Before you even start the conversation you should realize that everything you say is going to be use against you, right now and in future discussions. And depending on if your talking to the “good cop” or the “bad cop” (if they’re both there… well… that’s just bad) they’re going to call you on the BS too.

One of my father’s favorite quotes about salesmen is this, “I think of salesmen like I think of my confidential drug informants. If I take what they say and divide it by ten then I’m still over estimating how much they’re giving me.” It’s true, and it’s not acceptable for a police officer. They are going to take action on the information you provide and, depending on the product and what you’ve said, it could really save someone’s life or get someone killed.

Going back half a step, seeking truth is an integral part of administering justice and police officers do it every day. They are very good at it. They will put you in a position where you don’t have an answer, just to see if you’ll fabricate something. They will know when your product isn’t what they need and ask who has something that’s better. And you better not BS them, they probably have that answer too. (Anybody that watches Law & Order should know cops don’t ask questions they don’t have answers to!)

The best bet is to send a sales team comprised of good sales guys (not FNGs, Fantastic New Guys), have a techie for the hard questions, and a “ gun-toter” (a police officer, prior service, infantry is good, etc.) for a point man. The idea is that you want the front man to be someone that the police officer is going to look up to.  You also have to be prepared to give completely honest answers and, although it may be gut wrenching, it may be necessary to recommend products that are not your own.

I’ll say that most of the time you’re going to walk into a meeting with a group of police officers and they’re going to expect and accept a sales pitch. Well, that I suppose that can be good for business but if you don’t have something that’s entirely unique and that sales pitch carries the wrong tune it’s going to be pretty tough to get the sale. Especially if your competitor has a government sales department!

Ultimately you’re trying to build a relationship with the client and the way you go about that is [apparently] entirely different with law enforcement. They’re goals are not the same as yours and it is you, the sales team, who must adapt and overcome. You must have integrity and be honest. Be the type of person a police officer can trust. If you are trustworthy they will work with you. Most of the people they interact with are liars, cheats, and thieves. And so are the criminals.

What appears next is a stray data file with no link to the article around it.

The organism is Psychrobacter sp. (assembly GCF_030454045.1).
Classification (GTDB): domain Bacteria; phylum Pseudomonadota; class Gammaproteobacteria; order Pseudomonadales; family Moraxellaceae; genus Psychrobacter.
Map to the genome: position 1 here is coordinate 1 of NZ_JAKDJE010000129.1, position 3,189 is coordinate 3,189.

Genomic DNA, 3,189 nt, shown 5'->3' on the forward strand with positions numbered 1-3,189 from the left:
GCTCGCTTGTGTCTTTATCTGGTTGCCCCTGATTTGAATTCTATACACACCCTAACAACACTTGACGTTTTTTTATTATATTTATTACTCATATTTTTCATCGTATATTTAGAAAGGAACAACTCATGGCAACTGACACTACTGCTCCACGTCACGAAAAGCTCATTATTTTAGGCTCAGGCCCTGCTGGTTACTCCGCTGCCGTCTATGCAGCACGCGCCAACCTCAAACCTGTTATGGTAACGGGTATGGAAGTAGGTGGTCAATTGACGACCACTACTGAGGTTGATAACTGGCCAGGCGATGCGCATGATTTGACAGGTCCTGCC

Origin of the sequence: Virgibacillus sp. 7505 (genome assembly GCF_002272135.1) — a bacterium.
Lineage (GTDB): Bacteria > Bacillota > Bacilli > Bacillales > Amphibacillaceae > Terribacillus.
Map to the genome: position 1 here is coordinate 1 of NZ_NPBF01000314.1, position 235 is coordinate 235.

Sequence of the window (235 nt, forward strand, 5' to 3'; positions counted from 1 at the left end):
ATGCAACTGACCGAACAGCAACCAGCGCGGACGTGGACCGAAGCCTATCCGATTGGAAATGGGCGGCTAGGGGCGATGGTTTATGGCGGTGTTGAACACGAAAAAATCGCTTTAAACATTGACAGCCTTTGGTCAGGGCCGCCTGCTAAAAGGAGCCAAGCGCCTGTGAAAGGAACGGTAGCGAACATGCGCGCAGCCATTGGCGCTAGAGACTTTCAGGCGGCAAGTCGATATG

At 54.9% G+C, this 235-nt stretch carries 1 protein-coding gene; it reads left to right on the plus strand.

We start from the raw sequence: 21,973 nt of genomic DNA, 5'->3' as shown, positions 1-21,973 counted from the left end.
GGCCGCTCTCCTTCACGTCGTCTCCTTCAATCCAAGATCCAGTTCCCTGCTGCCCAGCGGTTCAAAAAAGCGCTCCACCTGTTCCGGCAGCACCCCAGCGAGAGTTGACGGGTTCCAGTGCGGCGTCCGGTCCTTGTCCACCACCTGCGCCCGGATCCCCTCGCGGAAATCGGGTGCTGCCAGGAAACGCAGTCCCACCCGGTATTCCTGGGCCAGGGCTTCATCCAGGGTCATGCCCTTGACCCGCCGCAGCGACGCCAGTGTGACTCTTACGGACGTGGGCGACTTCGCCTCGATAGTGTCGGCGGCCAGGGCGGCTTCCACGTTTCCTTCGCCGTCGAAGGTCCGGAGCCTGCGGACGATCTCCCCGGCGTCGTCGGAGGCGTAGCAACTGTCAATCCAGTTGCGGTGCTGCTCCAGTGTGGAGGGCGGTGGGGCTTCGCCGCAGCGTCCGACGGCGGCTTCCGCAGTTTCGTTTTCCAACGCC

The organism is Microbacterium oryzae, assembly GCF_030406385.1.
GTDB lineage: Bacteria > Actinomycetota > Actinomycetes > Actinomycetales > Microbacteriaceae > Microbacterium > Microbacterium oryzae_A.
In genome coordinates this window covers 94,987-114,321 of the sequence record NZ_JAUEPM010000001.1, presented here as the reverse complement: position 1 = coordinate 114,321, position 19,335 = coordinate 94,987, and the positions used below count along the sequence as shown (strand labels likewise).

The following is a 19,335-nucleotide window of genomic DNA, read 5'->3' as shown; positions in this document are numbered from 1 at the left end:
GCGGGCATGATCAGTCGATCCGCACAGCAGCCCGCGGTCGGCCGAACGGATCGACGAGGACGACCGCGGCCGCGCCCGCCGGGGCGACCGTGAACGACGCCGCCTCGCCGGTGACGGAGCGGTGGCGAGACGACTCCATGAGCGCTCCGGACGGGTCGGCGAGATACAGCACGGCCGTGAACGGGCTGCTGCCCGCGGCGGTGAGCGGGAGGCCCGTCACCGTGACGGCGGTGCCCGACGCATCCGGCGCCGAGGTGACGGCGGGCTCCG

Monday, August 29, 2011

An Apple, Today, Gave Your Data Away

I'm not really huge on writing about events in the news but this one seems pretty huge and I think there are some people that might not see the implications.

Basically Apple's new OSX 10.7 (Lion) allows Macs users connected to a domain to log in as any other user on that domain. If you're and administrator and you have someone on your domain using 10.7, then that means they have access to the administrator account, the nice HR lady's account, and Joe the CEO's account (or Kieth the Chief as it may be).

I'm not saying OSX 10.7 machines connected to a domain are prolific or anything or that would be attackers would need OSX Lion to subvert LDAP authentication. It's kind of like a lock on a glass door, it's not actually a security mechanism it's just there to keep honest people honest.

Think about it, if you have an ambitious employee with open access to every piece of data on the domain what kind of trouble could they get into? They probably don't want to actively damage the company in any way, but they might accidentally release company secrets before the press release to stroke their ego. Potentially worse is if they find something that upsets them. When things like payroll or personnel records make it to the general work-force morale and trust can take a huge hit.

Now imagine all of that with a disgruntled employee or an attacker with something more to prove. How much easier would the three Arizona Department of Public Safety attacks have been for the attackers if all  they had to do was snag one administrator password? How much more detrimental would it have been? I imagine lulzsec/antisec probably wouldn't have bothered with any other attack since they would have been able to connect to the domain and freely exfiltrate anything they wish. More over strong passwords wouldn't have been a limiting factor. Surely they didn't get access to EVERY domain account, what information was left for them to pilfer?